Lovelace in the USAF

It’s hard to dismiss Terry Lovelace as a crazy man. He was an EMT and medic in the Air Force, earned a law degree from the University of Michigan, worked as both a defense attorney and in the offices of the attorney general — oh, and he’s been married to the same woman for 46 years and raised a reportedly happy and functional family.

Lovelace says he never intended to tell the rest of his story — or to write a book about it — until he took up jogging in 2012. Although he’d always suffered from nightmares and hated being in wide-open, exposed places, it was then he noticed something about his body he couldn’t explain. Every time he’d hit the 2-mile mark, a place just above his knee would go numb. Finally, medical tests revealed an unexplained piece of metal the size of a fingernail implanted in his leg.

It wasn’t shrapnel; he’d never been in active combat. He’d never been through surgery. There was no entrance scar. And he had no memory of ever being injured — or did he?

          sketch of the triangle craft

Lovelace is the author of “Incident at Devil’s Den: A True Story” and one of the speakers on the roster at the 33rd annual Ozark Mountain UFO Conference in Eureka Springs, which has been rescheduled for July 24-26. What happened at Devil’s Den in 1977 was the worst event in a lifetime of interactions with what he believes are entities not from Earth.

“I want to be clear from the start,” he says in the introduction to his book, published in 2018. “I’m not on a mission to change your mind about the topic of UFOs or the existence of alien life. … I planned to take my story to my grave.” But having started to tell it two years ago this month, when his book came out, Lovelace says the experience of speaking at UFO conferences has largely been positive.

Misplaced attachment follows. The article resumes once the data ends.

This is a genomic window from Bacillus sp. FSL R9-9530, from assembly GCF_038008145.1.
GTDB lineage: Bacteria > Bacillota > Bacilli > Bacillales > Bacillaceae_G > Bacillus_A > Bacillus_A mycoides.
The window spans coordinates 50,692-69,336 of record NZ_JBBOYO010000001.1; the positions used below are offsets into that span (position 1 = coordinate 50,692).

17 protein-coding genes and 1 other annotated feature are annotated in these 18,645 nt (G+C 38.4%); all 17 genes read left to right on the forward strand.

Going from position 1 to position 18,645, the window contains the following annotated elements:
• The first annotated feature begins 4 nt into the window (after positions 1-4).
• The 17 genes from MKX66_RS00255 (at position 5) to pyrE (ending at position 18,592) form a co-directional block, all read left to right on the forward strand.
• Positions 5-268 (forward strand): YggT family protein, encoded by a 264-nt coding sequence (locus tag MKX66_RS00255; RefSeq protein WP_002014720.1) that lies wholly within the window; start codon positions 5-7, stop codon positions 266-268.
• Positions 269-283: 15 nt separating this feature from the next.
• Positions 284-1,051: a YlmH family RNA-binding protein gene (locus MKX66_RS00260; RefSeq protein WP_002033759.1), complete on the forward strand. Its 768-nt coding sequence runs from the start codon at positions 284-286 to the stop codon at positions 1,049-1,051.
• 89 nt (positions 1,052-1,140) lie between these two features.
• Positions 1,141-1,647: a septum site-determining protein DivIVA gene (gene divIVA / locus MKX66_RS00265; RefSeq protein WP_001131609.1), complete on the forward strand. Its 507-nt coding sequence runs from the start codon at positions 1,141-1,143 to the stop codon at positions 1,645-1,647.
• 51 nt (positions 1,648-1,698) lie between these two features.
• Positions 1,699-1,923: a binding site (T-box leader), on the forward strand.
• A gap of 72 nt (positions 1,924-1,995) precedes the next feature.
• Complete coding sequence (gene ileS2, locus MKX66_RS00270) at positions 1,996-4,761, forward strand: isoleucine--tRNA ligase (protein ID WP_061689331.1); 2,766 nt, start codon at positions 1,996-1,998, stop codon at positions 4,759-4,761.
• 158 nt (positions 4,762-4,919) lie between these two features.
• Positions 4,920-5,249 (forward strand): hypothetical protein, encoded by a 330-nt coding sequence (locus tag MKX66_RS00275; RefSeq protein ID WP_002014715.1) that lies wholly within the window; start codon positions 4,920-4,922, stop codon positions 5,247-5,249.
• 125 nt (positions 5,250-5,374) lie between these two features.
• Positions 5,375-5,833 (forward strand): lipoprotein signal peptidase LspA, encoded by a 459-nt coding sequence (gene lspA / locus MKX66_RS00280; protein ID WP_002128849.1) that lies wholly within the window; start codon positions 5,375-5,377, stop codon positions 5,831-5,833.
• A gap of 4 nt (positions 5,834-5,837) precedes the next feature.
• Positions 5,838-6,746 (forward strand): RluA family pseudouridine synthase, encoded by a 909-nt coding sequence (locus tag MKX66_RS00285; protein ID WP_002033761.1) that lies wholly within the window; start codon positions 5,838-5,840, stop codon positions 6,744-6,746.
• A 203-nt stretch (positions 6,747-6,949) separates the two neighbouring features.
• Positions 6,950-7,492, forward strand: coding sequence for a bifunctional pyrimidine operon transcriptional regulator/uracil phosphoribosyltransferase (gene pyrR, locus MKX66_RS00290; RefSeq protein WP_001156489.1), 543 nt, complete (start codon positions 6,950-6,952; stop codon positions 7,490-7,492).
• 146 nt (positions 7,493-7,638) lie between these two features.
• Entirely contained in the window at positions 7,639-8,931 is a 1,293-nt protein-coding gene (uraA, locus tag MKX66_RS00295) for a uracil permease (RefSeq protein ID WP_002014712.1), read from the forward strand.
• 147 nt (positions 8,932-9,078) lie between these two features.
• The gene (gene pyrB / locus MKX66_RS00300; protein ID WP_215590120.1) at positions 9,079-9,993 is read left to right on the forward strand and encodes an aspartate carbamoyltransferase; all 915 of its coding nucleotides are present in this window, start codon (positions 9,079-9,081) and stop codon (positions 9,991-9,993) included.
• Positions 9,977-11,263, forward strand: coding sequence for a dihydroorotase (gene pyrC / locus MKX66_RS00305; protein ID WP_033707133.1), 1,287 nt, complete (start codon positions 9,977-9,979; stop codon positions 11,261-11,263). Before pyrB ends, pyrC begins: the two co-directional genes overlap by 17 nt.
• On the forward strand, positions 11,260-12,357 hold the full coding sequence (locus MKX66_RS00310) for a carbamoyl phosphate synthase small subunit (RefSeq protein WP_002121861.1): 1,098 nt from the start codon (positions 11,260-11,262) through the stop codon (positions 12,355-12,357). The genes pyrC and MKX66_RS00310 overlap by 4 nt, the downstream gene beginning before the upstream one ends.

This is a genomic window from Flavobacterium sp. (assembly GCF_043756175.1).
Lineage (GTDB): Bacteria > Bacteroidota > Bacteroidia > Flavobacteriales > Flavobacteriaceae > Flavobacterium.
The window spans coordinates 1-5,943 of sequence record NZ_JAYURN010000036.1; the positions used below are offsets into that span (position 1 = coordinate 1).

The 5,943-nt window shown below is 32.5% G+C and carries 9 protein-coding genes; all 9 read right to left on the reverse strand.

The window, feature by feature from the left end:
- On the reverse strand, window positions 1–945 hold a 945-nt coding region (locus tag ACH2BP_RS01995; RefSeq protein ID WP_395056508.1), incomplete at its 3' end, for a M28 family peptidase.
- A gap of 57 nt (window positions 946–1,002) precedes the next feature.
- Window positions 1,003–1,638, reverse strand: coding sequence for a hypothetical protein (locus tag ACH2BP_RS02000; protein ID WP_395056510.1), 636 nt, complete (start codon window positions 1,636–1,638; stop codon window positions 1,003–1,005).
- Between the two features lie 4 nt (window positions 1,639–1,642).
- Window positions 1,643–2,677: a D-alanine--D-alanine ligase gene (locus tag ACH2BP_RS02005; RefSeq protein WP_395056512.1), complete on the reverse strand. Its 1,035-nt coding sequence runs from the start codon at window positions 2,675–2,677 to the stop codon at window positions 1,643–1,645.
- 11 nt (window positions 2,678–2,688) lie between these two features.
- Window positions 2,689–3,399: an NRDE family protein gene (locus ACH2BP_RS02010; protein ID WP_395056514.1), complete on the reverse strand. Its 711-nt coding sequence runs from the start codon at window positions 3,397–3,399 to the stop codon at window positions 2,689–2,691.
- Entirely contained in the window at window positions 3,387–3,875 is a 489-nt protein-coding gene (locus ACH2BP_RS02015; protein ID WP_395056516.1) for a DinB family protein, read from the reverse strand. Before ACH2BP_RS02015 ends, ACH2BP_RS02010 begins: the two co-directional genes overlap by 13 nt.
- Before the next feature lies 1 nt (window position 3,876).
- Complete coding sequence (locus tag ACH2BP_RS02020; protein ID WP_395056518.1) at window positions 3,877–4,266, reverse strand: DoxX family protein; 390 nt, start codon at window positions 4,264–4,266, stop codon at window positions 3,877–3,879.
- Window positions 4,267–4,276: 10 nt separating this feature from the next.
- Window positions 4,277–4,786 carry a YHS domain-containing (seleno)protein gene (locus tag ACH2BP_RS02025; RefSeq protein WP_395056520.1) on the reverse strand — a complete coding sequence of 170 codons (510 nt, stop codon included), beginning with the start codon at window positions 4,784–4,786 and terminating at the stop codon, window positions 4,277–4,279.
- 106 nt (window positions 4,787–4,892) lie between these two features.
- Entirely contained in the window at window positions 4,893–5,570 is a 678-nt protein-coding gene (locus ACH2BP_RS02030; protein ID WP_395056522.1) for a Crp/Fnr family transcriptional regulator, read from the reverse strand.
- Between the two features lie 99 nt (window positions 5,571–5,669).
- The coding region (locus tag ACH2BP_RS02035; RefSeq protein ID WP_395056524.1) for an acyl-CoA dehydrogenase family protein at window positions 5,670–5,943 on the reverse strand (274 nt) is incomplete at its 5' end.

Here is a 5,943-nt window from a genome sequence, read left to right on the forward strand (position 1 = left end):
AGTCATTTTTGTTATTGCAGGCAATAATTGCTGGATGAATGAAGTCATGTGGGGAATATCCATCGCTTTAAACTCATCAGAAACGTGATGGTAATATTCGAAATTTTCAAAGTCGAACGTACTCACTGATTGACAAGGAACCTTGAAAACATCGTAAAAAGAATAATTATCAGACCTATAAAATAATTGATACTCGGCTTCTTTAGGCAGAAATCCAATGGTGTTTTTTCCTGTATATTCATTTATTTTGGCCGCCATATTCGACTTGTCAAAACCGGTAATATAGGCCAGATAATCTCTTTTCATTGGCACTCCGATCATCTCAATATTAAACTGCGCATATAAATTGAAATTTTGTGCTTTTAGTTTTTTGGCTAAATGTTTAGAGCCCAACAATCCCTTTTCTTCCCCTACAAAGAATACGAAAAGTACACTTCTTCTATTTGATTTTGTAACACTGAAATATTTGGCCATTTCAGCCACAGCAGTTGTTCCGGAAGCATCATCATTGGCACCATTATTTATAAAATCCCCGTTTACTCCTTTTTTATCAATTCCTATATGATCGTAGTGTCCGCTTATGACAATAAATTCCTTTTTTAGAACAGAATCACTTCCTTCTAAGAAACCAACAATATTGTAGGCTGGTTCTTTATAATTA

“After 40 years of speaking to juries, I have zero anxiety speaking in front of people,” he says. “I just tell my story as honestly as I can without embellishment. People appreciate it, and something about the story seems to resonate with them.”

He has also received some 1,300 emails from people who claim they too have had experiences with ETs.

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Devil’s Den State Park, Incident at Devil's Den: A True Story, Terry Lovelace, US Air Force


ExoNews Editor

Duke Brickhouse is a former trial lawyer and entertainment attorney who has refocused his life’s work to exposing the truth of our subjugated planet and to help raise humanity’s collective consciousness at this crucial moment in our planet’s history, in order to break out of the dark and negative false reality that is preventing the natural development of our species, to put our planet on a path of love, light and harmony in preparation for our species’ ascension to a fourth density, and to ultimately take our rightful place in the galactic community.